Loving and leaving

Loving Penang

Suddenly the days have become sunnier and the trees more glossy. The food has become more addictive and the cheap massages and pedicures more tempting. I’m sure you can guess why… it’s because we know we are leaving.

Partir c’est mourir un peu say the French. We Brits say, parting is such sweet sorrow. I’d not noticed before but the French and English equivalents of this well-used phrase are not direct translations of each other. ‘To leave is to die a little,’ say the French. We Brits are more optimistic and, the way I feel right now, more accurate. For now I know I’ll leave this behind I seem to love it more. Suddenly, the birdsong is more noticeable, the swaying dance of the traffic more rhythmic, the call to prayer more moving, the caress of the water as I breaststroke up and down our pool. It’s as if life has assumed the quality of a fresco painting; the things I am noticing outlined in black to make them stand out more.

The light in Penang

For though Ian and I are set to leave Kuala Lumpur in March I seem to be happier, smiling more and loving, really loving Malaysia. Loving Malaysia so much that I recognize I cannot leave forever, that I will return, repeatedly. Ian and I are even seriously considering spending a portion of our retirement years in Penang. I mean, what’s not to like about it? Living expenses are about 20% of those in the UK. There are sandy beaches for the times we want a sundowner at sunset. There is a hill to where you can retreat for some cool air. They have two of the best restaurants I’ve eaten at in Malaysia – D’Chef Dining and Il Bacaro. There is live music, a literary festival, an arts festival, heritage buildings, fascinating people I now call my friends… And, did I mention – it’s affordable?

Weirdly, some of the things I most railed against when I arrived and took the most getting used to are now the things I will miss most – take the driving for example…

At first I was too scared to drive unaccompanied, terrified by the motorcycles that swarm like mosquitoes on the roads and can appear like bikes and trams do in Holland, out of nowhere. They lurk in blind spots and can carve you up from left or right as they treat other road users like slalom poles. And yet I have come to love the tolerance on the roads, the way I dare to push into queues and how no one seems to be in too much of a hurry to let me in. I love how I can do a U-turn where it says it’s not allowed, drive the wrong way round a car park and switch lanes at the last minute because I’ve misunderstood the SatNav. I relax into my seat and pootle along the roads these days. Here drivers anticipate the worst and make allowances. They expect cars to jump lights, swerve, fail to indicate and as a result they drive more carefully. No one gets cross because I drive too slowly. Yes, I confess, I’m converted to driving here.

People complain about how hot it is here too, and it is, but I have become used to the fullness of my sock drawer and the way these almost constant blue skies give my mood a boost. I may dislike a sweaty face but I do appreciate how rarely I have dry skin. The sun may bleach the colour out of my hair, but being blonde and allergic to hair colour these days I can pretend I pay to have platinum stripes in my ‘do’.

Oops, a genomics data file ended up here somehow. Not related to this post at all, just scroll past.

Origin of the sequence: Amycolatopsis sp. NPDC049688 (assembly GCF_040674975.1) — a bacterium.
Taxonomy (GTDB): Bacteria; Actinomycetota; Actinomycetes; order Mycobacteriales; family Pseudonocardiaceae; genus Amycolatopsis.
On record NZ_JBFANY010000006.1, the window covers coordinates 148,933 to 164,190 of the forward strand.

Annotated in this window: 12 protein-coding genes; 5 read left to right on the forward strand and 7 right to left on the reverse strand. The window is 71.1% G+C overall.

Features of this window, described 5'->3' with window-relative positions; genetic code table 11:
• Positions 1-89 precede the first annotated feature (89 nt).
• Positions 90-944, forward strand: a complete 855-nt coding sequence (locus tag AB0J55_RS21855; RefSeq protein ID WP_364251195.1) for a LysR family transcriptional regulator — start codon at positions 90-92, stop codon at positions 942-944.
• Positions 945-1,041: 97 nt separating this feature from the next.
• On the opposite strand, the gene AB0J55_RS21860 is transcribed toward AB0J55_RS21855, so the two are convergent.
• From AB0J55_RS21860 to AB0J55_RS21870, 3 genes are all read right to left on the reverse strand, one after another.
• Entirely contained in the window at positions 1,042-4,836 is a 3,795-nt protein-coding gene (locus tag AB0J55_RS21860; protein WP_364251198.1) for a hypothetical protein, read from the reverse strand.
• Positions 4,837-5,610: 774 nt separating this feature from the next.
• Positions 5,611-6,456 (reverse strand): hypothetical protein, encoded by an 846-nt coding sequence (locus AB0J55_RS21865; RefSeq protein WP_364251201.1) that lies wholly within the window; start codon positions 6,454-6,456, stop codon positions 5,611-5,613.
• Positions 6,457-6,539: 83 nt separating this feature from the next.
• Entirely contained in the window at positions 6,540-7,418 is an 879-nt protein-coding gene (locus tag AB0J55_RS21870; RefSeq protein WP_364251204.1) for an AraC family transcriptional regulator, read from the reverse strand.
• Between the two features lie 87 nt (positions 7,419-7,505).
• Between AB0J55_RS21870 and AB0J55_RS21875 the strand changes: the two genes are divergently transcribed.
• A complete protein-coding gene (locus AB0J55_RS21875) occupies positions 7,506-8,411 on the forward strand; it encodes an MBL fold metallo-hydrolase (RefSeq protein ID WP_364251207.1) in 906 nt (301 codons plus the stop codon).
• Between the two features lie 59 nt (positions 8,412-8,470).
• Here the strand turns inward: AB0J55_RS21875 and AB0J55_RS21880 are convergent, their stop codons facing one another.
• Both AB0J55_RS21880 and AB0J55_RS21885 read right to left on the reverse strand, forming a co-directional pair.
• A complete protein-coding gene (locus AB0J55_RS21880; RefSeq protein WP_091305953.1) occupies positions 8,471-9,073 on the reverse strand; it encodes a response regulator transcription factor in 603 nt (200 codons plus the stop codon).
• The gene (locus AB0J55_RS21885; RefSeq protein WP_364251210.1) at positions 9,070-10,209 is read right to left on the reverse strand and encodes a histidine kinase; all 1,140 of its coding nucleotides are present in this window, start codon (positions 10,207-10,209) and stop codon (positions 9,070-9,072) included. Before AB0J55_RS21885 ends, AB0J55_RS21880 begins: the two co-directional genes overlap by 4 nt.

I used to miss tasty and affordable berries – raspberries, strawberries, blueberries – but now I’ve come to crave fragrant mango on my cereal and fresh watermelon juice to quench my thirst.

Once the food seemed to rely way too much on chilli, but now ‘normal’ food tastes bland without lemongrass and kaffir lime leaves, ginger, garlic and some heat. I’ve grown to love and crave sweet frothy tea flavoured with ginger (teh tarik halia) and Penang’s famous rice noodle dish with prawns, cockles and beansprouts, char kway teow.

At least I can make char kway teow

To begin with I found it impossible to tell the difference between the local Malays, Chinese and Indians. Now, not only do I have good friends of every ethnicity, but I understand their culture and will miss their laisser faire attitude, their daily concern that I may not have had breakfast and the simple alternative answers of ‘can’ or ‘can not’ to my queries. Words and phrases will worm their way into my future vocabulary just as in shallah has become a go-to word since our years in the Middle East and loek (nice), gezellig (no translation that works for me) and lekker (yummy) since our decade in the Netherlands. Words that will lift my heart when I use them and will allow pieces of our life here to stay with me permanently, everywhere I go. Words like makan (food) and boleh (can) are as integral to living in Malaysia as honouring four different types of religious festival every year.

The first post I wrote here at Sunny Interval, was a poem I wrote about how I’d leave scraps of my flesh behind on tree branches in The Hague. As I wind down to the leaving party and the final farewells I’m not so much leaving behind pieces of myself as taking back a treasure trove of words, of memories, of forever friends and of lemongrass, kaffir lime, galangal, tamarind and chilli, chilli, chilli.

3 thoughts on “Loving and leaving

  1. Lovely article. We had to leave a sunny, warm climate ourselves last year and things turned to “last time we’ll be doing this” for the final weeks.

    The final one at the airport was “last time we’ll see 31C in March”. Didn’t realise that I’d still be waiting in the Netherlands for that elusive 31C for the next 11 months!


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